Naveh noted that at least 80 percent of Jordan's citizens are Palestinian and said that, due to regional threats including Hamas' rise to power, King Abdullah is liable to be the last Hashemite monarch to lead the kingdom. He also warned of the creation of an "Islamist axis" that could topple the regime.Today, it was the deputy chief of staff of the Israeli army, who made dire predictions, this time about Egypt. According to Israeli Army Radio, Moshe Kaplinsky told a group of businessmen that "An uncertain situation in Syria is obvious, but even in Egypt we are beginning to see all kinds of first signs of a possible destabilization of the once-solid Mubarak regime."
These comments, which Naveh made during a lecture in Jerusalem, caused fury in Amman, and Jordan threatened to reduce official ties with Israel.
An official in Jordan's embassy in Israel, Omar A-Nadif, said Wednesday that the Jordanian government expects "appropriate measures" to be taken against Naveh. He warned that failing to do so could harm Israel-Jordanian ties.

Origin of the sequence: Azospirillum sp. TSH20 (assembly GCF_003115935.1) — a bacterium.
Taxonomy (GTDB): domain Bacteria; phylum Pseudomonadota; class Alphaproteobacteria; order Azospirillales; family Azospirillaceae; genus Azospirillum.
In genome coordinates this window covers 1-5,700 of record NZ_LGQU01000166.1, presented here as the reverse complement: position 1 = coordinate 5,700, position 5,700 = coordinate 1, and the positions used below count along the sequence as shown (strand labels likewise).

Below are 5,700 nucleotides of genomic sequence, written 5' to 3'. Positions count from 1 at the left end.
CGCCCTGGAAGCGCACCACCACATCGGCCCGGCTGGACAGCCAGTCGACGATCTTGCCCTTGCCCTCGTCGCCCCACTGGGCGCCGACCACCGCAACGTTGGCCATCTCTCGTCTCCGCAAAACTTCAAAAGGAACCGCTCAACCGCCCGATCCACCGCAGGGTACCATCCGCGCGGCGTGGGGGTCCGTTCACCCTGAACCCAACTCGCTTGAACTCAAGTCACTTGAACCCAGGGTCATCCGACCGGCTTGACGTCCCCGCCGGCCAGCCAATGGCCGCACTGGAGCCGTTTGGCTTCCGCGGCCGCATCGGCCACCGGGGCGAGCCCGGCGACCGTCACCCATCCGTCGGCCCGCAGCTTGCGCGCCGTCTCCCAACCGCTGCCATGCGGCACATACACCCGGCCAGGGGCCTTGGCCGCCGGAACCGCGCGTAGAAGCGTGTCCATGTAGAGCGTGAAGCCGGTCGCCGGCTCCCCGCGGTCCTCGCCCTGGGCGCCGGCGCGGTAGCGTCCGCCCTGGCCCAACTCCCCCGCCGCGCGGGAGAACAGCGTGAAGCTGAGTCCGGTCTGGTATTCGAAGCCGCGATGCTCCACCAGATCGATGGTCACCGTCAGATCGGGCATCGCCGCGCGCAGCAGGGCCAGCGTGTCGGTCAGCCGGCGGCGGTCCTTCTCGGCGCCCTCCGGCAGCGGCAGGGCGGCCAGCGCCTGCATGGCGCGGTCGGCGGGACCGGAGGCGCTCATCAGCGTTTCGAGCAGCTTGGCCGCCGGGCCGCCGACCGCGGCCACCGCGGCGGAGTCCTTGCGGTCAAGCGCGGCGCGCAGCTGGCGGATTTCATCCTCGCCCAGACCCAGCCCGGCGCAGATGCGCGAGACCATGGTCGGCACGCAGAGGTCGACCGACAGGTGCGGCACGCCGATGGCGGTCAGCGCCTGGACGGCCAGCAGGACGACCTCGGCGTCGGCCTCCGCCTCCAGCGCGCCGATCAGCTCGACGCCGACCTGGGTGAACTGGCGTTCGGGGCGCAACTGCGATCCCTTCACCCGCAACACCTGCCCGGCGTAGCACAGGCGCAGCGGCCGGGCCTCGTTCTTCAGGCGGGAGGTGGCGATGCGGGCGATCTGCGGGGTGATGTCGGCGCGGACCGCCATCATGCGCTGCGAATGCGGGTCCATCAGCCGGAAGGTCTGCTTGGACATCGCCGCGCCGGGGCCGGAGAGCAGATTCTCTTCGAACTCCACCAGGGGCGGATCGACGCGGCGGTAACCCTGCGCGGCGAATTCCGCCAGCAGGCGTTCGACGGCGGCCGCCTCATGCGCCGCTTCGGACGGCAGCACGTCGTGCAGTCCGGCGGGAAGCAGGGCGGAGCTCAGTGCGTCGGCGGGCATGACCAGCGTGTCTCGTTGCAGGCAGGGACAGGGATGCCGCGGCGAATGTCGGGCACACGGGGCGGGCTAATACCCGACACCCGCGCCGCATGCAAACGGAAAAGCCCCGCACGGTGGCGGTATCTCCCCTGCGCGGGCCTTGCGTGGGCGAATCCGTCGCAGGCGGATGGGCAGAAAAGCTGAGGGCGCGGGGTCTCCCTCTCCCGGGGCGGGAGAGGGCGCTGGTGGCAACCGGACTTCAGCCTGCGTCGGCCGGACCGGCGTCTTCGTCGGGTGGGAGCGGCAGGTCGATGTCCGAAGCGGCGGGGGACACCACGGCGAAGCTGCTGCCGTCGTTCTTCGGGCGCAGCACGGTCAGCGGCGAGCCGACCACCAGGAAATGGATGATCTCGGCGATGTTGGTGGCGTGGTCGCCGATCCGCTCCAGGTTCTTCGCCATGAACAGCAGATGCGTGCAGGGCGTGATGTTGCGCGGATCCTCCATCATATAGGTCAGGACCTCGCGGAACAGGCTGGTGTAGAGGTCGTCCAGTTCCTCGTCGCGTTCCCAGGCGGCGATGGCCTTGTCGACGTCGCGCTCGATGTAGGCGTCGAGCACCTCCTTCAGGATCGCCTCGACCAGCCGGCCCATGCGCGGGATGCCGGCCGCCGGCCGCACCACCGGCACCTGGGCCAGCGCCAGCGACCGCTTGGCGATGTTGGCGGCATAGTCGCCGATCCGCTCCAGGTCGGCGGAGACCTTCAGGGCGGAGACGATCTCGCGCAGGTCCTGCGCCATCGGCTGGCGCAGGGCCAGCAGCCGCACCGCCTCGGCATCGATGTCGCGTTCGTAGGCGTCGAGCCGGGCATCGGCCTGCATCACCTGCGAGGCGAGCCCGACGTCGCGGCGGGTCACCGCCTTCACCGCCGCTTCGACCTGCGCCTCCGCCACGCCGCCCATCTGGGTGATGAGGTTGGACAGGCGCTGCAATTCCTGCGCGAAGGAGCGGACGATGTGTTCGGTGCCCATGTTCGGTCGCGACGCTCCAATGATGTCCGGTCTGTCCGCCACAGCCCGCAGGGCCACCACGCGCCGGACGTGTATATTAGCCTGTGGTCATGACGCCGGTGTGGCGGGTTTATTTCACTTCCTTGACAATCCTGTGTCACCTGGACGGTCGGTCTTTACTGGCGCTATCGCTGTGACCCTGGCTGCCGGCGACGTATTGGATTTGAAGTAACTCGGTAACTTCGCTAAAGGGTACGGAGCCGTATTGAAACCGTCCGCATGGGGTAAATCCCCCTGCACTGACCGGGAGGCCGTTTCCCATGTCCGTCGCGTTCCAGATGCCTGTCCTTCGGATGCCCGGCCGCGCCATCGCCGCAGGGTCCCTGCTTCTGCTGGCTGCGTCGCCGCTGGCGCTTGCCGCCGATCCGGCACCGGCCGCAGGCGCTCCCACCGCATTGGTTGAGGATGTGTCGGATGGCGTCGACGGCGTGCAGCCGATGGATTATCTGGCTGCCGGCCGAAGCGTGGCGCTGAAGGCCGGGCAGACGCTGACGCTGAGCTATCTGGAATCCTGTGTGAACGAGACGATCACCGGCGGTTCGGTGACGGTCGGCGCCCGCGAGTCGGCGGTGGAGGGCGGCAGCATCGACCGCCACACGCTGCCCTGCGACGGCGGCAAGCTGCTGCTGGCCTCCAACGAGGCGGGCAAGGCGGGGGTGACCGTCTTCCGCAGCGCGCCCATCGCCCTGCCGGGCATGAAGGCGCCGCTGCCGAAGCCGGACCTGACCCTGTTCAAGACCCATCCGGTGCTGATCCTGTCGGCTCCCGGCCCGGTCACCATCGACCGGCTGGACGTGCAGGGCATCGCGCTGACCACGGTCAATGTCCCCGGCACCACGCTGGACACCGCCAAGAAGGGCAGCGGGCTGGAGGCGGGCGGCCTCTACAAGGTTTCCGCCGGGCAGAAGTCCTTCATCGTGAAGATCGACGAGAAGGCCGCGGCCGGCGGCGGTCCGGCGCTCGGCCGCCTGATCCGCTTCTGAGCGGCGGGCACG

I have no reason to believe that these are just the professional assessments of two senior officers -- not necessarily the hopes or analysis of Israeli intelligence. But knowing that these are issues which are being discussed at that level in the Israeli security establishment is interesting, for two reasons: first, Israeli security assessments have a pretty good track record of accuracy, and second, it raises the question of at what point will Israel decide to intervene, directly or indirectly, to preserve regimes with which it has a long working relationship. Or to put it another way, to what extent is Israel worried about the prospects for Islamists in its neighboring states?